We all know that sweets are bad for our teeth but the saddest stories I hear are from people sitting in my dental chair who have made huge efforts to clean their teeth and tell me they don\’t drink coca cola and are often puzzled after choosing so called healthy options in their diet – unknowingly causing huge cavities or thinning of the enamel on their teeth by choosing the wrong drinks. Until recently, we thought the \’bad\’ drinks were those such as Coke and Pepsi, while orange juice was an easy way to get one of our \’five a day\’. But, a single serving of so-called healthy fruit juice has been found to contain the same amount of sugar as three-and-a-half doughnuts or 13 hobnob biscuits.
So have the goalposts shifted again? We hear so often nowadays experts are warning that sugary drinks in any form are largely to blame for our ballooning waistlines and the decay in our teeth, but why is orange juice, for example, so bad? The key issue is a lack of fibre. When we eat fruit in its natural state for example an apple or an orange or a pear in a snack box then the fibre forms a protective layer that acts as a barrier which slows absorption of sugar. But in fizzy drinks, fruit juices and smoothies, the fructose without the associated fibre increases the blood sugar rapidly, decays the teeth and the acidity of the fruit or fizz also thins the enamel on the teeth.
Dental Decay is preventable and we know the culprits are sugar and plaque so lets see which drinks are rotting our teeth if we are not careful:
500ml of freshly squeezed Orange Juice contains 229 calories and 51g sugar. It is acidic and contains more calories than a can of coke.
Sugar equivalent: 13 hobnob biscuits
BOTTLE OF RIBENA
500ml blackcurrant ribena contains 215 calories and 52.6g sugar and contains more calories than a can of coke.
Sugar Equivalent: 13 oreo biscuits
STARBURST Strawberry Flavour
This kids favourite contains 288 CALORIES AND 42G SUGAR and is as sugary as a can of coke despite deceptive marketing as a school friendly healthy drink it contains the same amont of sugar as 11 hob nob biscuits.
250ml Innocent SMOOTHIE: Pomegranate Blueberry Superfood
This not so innocent smoothie contains 34g sugar and more sugar per ml than coca cola. The fibre has been so heavily pulped during the processing that the full sugar load is absorbed by the body.
500ml LUCOZADE SPORT elite orange (195 calories and 40g sugar)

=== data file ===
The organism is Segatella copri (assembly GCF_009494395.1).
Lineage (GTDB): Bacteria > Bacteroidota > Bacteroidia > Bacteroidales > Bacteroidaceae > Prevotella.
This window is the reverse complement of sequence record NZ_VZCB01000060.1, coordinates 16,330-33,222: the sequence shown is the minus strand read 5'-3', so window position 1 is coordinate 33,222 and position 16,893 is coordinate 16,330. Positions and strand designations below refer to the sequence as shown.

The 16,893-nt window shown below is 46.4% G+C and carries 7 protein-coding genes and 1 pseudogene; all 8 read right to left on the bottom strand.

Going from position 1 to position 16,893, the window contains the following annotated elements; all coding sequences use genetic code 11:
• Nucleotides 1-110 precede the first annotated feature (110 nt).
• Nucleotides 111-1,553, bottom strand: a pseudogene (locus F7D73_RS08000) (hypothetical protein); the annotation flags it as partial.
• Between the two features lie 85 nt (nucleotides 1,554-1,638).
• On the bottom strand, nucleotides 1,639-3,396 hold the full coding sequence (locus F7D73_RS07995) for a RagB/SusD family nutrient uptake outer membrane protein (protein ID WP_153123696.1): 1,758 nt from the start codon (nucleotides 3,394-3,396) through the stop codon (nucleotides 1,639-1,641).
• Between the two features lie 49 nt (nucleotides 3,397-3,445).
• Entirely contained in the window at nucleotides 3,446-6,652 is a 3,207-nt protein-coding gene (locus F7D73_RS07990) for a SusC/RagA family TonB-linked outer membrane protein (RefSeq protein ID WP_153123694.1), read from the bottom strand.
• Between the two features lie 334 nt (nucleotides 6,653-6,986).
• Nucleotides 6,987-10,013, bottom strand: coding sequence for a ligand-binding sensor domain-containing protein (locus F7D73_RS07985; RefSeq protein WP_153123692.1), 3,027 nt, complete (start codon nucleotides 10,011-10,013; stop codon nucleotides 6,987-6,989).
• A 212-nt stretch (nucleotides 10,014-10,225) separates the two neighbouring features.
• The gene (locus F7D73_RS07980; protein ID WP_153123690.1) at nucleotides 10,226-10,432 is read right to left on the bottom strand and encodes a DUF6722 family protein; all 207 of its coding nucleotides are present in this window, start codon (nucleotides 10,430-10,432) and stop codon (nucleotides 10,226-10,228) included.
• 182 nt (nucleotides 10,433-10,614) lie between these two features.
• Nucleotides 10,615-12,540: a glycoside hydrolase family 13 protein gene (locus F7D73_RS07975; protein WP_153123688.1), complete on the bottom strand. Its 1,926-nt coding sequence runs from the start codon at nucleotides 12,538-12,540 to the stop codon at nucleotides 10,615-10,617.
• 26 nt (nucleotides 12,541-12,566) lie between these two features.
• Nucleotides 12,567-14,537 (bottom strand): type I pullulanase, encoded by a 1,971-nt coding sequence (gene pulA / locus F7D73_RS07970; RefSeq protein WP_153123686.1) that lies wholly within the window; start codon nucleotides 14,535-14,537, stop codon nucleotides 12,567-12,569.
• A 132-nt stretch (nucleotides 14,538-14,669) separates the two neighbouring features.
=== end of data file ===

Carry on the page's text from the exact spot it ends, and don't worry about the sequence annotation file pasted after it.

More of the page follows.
We know that sports drinks are supposed to contain sugar to replace what is lost through sweat after vigorous exercise and this one contains 40 percent more for big match day giving you a bigger sugar hit than a can of coke.
Burger King Large Chocolate Milkshake (contains 612 calories and 102 g sugar)
This is officially the highest sugar content drink in Ireland and the only one to break the 100g sugar barrier to boot (20 teaspoons)
Sugar equivalent: One whole strawberry cheesecake (serves 4)
It doesn\’t matter if it’s juice or coke, concentrated sugar is bad for your teeth full stop and should always be drunk through a straw and limited to meal times where it does less damage because there is more saliva around to protect the teeth. A great idea is to chew sugar free gum after a sugary or fizzy drink as this will stimulate saliva, which has a protective role for the teeth and helps to repair and remineralise some of the damage done by the acids. Certainly after drinking anything acidic then it is always best to wait at least half an hour before brushing your teeth, as the teeth need time to repair and remineralise before giving them a good scrub with a toothbrush.
Dental Health and Haemophilia!
If you have haemophilia it is even more important to visit your dentist and hygienist once a year, so that you can get your teeth checked out and prevent problems from escalating. Nowadays small holes in the teeth can be monitored, reversed or filled by your dentist or hygienist without requirement for factor replacement or specialist treatment.
Can I visit my local dentist?
If you or your child has haemophilia you can attend a normal family dentist for check ups, sealants and most fillings and cosmetic treatment including braces, cleaning of the teeth, and tooth whitening. Always tell your dentist that you have haemophilia and ask your treatment centre for a letter to take to your dentist informing them which treatments are safe to receive.
What do I do if I need a tooth out?
Nowadays it is very safe to have a tooth extracted safely and without the worry of bleeding with the use of a variety of modern local and systemic haemostatic measures which may include factor replacement, tablets and mouthwash and other materials which the dentists uses locally. However, always contact your local treatment centre for advice about how to proceed even if you have a mild or borderline bleeding disorder.
Dr. Alison Dougall